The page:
Zulgad: Adrian Peterson falls short of record but shows he's NFL's MVP
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MINNEAPOLIS -- A year ago Sunday, Adrian Peterson was undergoing surgery to reconstruct the torn anterior cruciate and medial collateral ligaments in his left knee that he had torn on Christmas Eve in Washington.
It was anyone's guess at that point if Peterson would ever return to the form that made him one of the NFL's elite running backs in his first five seasons.
One year later it's safe to say that Peterson is not the same running back. Not even close.
He's better than he was before the injury. He's also now the leading candidate to be the NFL's Most Valuable Player.
Peterson proved that again Sunday by rushing for 199 yards on 34 carries and a touchdown in the Minnesota Vikings' thrilling 37-34 victory over the Green Bay Packers at the Metrodome.
Peterson set up Blair Walsh's winning 29-yard field goal that came as regulation time expired by sprinting 26 yards to the Green Bay 11-yard line on the second-to-last play of the game. The victory gave the Vikings a playoff berth a season after finishing 3-13.
Think about that difference.
A year ago, the Vikings were completing one of the worst seasons in franchise history and Peterson's future appeared to be filled with question marks. A year later, the team is headed to the playoffs for the first time since 2009 - the Vikings will face the Packers at Lambeau Field in a rematch at 7 p.m. next Saturday - and Peterson just completed a historic regular season.
If there was one thing that was tough for Peterson to accept Sunday evening, it was the fact that he had come so close to breaking Eric Dickerson's single-season rushing record of 2,105 yards, which was set in 1984 with the Los Angeles Rams.
Peterson finished 9 yards shy of Dickerson's mark, going for 2,097 yards this season. That makes him the seventh player to surpass 2,000 yards rushing in a season and gives him the second best single-season total in NFL history.
Anyone who knows Peterson, or who has covered him, knows that second best in anything isn't going to cut it with him.
"It's a bittersweet feeling inside," Peterson said. "The first thing that came to my mind when I heard that I was 9 yards short was, 'It is what it is. It wasn't meant to happen.' Not to say it doesn't hurt because it does. Ultimately we came in here (Sunday) and accomplished the ultimate goal of getting a win and taking our team into the playoffs."
If there is one person who deserves the credit for the Vikings' turnaround it's Peterson. Without him, there is no way this team wins 10 games and there is no way they are playing next weekend in the first round of the playoffs.
There has been plenty of talk about Denver's Peyton Manning being the MVP, but the Broncos were a playoff team with Tim Tebow as their quarterback. Manning's comeback is a great story, but Peterson's is even better.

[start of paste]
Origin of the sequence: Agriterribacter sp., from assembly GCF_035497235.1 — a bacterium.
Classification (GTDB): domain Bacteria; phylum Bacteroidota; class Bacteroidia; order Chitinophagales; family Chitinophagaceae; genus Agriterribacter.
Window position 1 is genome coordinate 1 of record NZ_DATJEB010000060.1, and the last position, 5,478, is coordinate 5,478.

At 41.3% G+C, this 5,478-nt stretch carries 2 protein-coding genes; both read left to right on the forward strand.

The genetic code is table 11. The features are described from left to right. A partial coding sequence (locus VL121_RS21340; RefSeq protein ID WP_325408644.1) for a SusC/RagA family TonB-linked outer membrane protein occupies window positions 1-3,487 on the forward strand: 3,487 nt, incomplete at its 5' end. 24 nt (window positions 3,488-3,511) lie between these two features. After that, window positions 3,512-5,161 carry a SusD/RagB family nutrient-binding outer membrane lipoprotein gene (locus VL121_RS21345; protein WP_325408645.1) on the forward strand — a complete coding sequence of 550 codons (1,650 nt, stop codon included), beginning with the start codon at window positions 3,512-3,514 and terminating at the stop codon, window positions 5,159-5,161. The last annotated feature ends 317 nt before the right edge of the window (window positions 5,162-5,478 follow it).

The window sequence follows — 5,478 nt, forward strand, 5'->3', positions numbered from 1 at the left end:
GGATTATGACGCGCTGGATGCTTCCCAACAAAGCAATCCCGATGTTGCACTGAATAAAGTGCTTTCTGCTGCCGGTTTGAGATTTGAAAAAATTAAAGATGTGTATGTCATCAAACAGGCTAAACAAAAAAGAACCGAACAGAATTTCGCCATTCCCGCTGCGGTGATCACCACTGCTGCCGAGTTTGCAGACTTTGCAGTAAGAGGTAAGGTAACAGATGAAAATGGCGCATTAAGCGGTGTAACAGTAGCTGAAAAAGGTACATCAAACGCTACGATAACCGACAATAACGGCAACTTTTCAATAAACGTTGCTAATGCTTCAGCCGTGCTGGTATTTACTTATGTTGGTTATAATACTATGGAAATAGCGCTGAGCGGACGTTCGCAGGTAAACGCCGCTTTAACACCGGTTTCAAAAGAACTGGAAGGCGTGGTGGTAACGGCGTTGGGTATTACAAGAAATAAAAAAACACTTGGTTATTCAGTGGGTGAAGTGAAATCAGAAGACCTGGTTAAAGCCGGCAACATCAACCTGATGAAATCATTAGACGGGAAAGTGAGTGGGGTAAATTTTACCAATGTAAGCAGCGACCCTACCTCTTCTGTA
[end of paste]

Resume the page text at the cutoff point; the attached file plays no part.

"(The MVP vote) has to go his way," said Jerome Felton, the fullback who helped block for Peterson this season. "He led us to playoffs, coming off the year they had last year and just to comeback and really be like the driving engine of this team. Yes, he's got to be the MVP."
Added defensive end Brian Robison: "In my mind, he's the best running back to ever play this game. I mean already. He's just that type of guy. He's a machine. In my mind, I think there are a lot of great players out there that definitely deserve to be in the MVP talk without a doubt. But he's the runaway favorite."
The Metrodome crowd agreed, chanting "MVP, MVP" after a few of Peterson's heroics. "I was really just taking in all of the love they were showing me," Peterson said when asked if he heard the chants. "I felt good."
Vikings coach Leslie Frazier said he was kept aware throughout the game of how many yards and carries Peterson had but said that no alterations were ever made with the rushing record in mind. Everything that was called on offense was done so with the intention of getting the win the Vikings had to have to reach the playoffs.
But after the Vikings earned that victory, Frazier added his thoughts on the MVP race.
"What is says is he is without question the best running back in our game and truly, the MVP of our league," Frazier said. "We don't win this game today without the effort of Adrian Peterson. When you think about the fact that every single game people are gearing their defense to stop you, it wasn't any different today. ... He's special in every way."
Felton admitted he kept track of Peterson's attempt to break Dickerson's rushing record by glancing at the updates on the Metrodome scoreboard. Peterson resisted the temptation to find out just how close he was getting.
"I never knew," he said. "I wasn't worried about it. I told myself to come to this game and focus on one thing, winning and doing my job to contribute to the running game and the passing game. If it happened, it would have come to me, but I don't want to focus on it at all. I wasn't focused on it. I went out and played my game and accomplished what we wanted to. We're in now. We're in the playoffs."
Peterson did not find out he had fallen short of the record until Fox sideline reporter Pam Oliver told him after the game. While Peterson was disappointed, he knew that Dickerson was not. Dickerson made it no secret he did not want his record to fall.
"I know Eric Dickerson is feeling so good right now," Peterson said, laughing. "God willing I'll get it next year, or make it close."
What Peterson should get this season is the MVP award.
"I don't let rewards identify me," Peterson said when asked if he would be surprised not to get the honor. "I don't do that. I go out and don't let it define me. I define myself by what I do on the field. So whether I win it or not, I'm not going to say I don't want to, just like I wanted to break the record. Either way, in my heart, I'm the MVP and that's all that matters."